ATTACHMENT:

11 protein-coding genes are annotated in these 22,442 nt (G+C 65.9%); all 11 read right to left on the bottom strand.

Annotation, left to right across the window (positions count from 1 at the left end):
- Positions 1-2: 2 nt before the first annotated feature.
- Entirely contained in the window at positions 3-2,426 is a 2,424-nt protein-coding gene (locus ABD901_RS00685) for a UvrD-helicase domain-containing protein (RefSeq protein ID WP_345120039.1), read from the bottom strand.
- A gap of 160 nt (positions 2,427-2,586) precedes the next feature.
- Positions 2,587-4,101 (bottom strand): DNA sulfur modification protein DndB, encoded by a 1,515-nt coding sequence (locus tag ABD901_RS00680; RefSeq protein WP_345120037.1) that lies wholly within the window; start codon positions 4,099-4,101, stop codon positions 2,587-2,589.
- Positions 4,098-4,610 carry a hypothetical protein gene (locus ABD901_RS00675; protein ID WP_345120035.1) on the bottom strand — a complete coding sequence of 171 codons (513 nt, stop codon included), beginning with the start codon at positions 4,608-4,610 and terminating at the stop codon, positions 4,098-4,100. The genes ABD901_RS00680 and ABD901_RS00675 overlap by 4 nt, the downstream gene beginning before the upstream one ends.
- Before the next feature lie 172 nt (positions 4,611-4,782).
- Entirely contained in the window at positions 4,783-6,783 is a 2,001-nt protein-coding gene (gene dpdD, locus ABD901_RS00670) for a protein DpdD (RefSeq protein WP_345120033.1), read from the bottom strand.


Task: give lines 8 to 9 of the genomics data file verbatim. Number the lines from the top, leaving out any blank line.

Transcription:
- Before the next feature lie 172 nt (positions 4,611-4,782).
- Entirely contained in the window at positions 4,783-6,783 is a 2,001-nt protein-coding gene (gene dpdD, locus ABD901_RS00670) for a protein DpdD (RefSeq protein WP_345120033.1), read from the bottom strand.